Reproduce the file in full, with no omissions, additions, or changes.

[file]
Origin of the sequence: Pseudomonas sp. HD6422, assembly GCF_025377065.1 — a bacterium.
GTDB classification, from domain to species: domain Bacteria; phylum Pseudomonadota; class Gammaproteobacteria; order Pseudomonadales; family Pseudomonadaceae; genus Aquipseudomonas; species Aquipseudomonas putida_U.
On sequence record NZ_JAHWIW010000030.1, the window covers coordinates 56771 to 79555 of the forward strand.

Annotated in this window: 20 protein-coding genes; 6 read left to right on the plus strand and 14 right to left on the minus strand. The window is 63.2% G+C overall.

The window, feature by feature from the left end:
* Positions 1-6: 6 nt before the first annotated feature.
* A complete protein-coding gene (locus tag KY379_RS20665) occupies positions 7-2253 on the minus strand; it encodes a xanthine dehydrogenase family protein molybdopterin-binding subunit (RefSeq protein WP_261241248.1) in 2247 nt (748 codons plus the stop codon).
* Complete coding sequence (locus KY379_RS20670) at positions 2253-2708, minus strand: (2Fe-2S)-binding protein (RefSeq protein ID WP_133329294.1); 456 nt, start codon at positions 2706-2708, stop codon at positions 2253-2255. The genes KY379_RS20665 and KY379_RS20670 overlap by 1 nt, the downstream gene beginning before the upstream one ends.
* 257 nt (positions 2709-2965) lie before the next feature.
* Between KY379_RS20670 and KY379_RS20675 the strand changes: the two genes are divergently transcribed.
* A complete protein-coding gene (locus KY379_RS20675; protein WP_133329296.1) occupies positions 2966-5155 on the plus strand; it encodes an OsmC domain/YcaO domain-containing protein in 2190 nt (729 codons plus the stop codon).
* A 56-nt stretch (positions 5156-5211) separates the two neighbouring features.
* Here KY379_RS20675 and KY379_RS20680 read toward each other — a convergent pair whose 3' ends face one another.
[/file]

Origin of the sequence: Pseudomonas sp. HD6422, assembly GCF_025377065.1 — a bacterium.
GTDB classification, from domain to species: domain Bacteria; phylum Pseudomonadota; class Gammaproteobacteria; order Pseudomonadales; family Pseudomonadaceae; genus Aquipseudomonas; species Aquipseudomonas putida_U.
On sequence record NZ_JAHWIW010000030.1, the window covers coordinates 56771 to 79555 of the forward strand.

Annotated in this window: 20 protein-coding genes; 6 read left to right on the plus strand and 14 right to left on the minus strand. The window is 63.2% G+C overall.

The window, feature by feature from the left end:
* Positions 1-6: 6 nt before the first annotated feature.
* A complete protein-coding gene (locus tag KY379_RS20665) occupies positions 7-2253 on the minus strand; it encodes a xanthine dehydrogenase family protein molybdopterin-binding subunit (RefSeq protein WP_261241248.1) in 2247 nt (748 codons plus the stop codon).
* Complete coding sequence (locus KY379_RS20670) at positions 2253-2708, minus strand: (2Fe-2S)-binding protein (RefSeq protein ID WP_133329294.1); 456 nt, start codon at positions 2706-2708, stop codon at positions 2253-2255. The genes KY379_RS20665 and KY379_RS20670 overlap by 1 nt, the downstream gene beginning before the upstream one ends.
* 257 nt (positions 2709-2965) lie before the next feature.
* Between KY379_RS20670 and KY379_RS20675 the strand changes: the two genes are divergently transcribed.
* A complete protein-coding gene (locus KY379_RS20675; protein WP_133329296.1) occupies positions 2966-5155 on the plus strand; it encodes an OsmC domain/YcaO domain-containing protein in 2190 nt (729 codons plus the stop codon).
* A 56-nt stretch (positions 5156-5211) separates the two neighbouring features.
* Here KY379_RS20675 and KY379_RS20680 read toward each other — a convergent pair whose 3' ends face one another.